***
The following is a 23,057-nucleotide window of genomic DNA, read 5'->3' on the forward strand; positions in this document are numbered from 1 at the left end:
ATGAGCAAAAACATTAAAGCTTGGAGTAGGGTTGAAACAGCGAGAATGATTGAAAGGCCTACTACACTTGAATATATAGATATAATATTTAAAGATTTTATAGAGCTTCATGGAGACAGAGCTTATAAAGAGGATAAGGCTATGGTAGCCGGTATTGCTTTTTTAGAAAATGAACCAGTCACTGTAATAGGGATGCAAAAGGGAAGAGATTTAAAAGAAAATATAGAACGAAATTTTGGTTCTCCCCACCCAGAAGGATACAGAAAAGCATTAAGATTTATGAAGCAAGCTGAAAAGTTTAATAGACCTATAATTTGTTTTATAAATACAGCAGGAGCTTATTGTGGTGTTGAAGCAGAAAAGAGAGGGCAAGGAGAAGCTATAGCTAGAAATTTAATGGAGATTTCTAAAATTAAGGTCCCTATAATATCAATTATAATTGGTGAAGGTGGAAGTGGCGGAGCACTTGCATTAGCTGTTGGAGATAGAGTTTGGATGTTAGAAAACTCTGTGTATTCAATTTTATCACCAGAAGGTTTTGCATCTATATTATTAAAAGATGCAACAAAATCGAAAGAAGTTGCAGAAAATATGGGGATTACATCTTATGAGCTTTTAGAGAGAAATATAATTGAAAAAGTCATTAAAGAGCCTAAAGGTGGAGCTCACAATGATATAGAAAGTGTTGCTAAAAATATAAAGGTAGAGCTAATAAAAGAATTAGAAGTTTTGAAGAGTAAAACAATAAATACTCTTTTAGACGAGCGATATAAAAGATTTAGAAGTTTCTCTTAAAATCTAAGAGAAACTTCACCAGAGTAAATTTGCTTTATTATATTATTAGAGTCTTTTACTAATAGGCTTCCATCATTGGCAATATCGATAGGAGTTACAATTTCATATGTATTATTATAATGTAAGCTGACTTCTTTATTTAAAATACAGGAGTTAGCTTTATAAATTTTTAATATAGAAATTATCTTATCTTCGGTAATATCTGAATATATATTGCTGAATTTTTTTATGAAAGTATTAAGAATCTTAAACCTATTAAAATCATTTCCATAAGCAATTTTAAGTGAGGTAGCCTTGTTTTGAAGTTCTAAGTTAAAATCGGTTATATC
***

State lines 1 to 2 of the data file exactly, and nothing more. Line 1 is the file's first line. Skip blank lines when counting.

The following is a 23,057-nucleotide window of genomic DNA, read 5'->3' on the forward strand; positions in this document are numbered from 1 at the left end:
ATGAGCAAAAACATTAAAGCTTGGAGTAGGGTTGAAACAGCGAGAATGATTGAAAGGCCTACTACACTTGAATATATAGATATAATATTTAAAGATTTTATAGAGCTTCATGGAGACAGAGCTTATAAAGAGGATAAGGCTATGGTAGCCGGTATTGCTTTTTTAGAAAATGAACCAGTCACTGTAATAGGGATGCAAAAGGGAAGAGATTTAAAAGAAAATATAGAACGAAATTTTGGTTCTCCCCACCCAGAAGGATACAGAAAAGCATTAAGATTTATGAAGCAAGCTGAAAAGTTTAATAGACCTATAATTTGTTTTATAAATACAGCAGGAGCTTATTGTGGTGTTGAAGCAGAAAAGAGAGGGCAAGGAGAAGCTATAGCTAGAAATTTAATGGAGATTTCTAAAATTAAGGTCCCTATAATATCAATTATAATTGGTGAAGGTGGAAGTGGCGGAGCACTTGCATTAGCTGTTGGAGATAGAGTTTGGATGTTAGAAAACTCTGTGTATTCAATTTTATCACCAGAAGGTTTTGCATCTATATTATTAAAAGATGCAACAAAATCGAAAGAAGTTGCAGAAAATATGGGGATTACATCTTATGAGCTTTTAGAGAGAAATATAATTGAAAAAGTCATTAAAGAGCCTAAAGGTGGAGCTCACAATGATATAGAAAGTGTTGCTAAAAATATAAAGGTAGAGCTAATAAAAGAATTAGAAGTTTTGAAGAGTAAAACAATAAATACTCTTTTAGACGAGCGATATAAAAGATTTAGAAGTTTCTCTTAAAATCTAAGAGAAACTTCACCAGAGTAAATTTGCTTTATTATATTATTAGAGTCTTTTACTAATAGGCTTCCATCATTGGCAATATCGATAGGAGTTACAATTTCATATGTATTATTATAATGTAAGCTGACTTCTTTATTTAAAATACAGGAGTTAGCTTTATAAATTTTTAATATAGAAATTATCTTATCTTCGGTAATATCTGAATATATATTGCTGAATTTTTTTATGAAAGTATTAAGAATCTTAAACCTATTAAAATCATTTCCATAAGCAATTTTAAGTGAGGTAGCCTTGTTTTGAAGTTCTAAGTTAAAATCGGTTATATC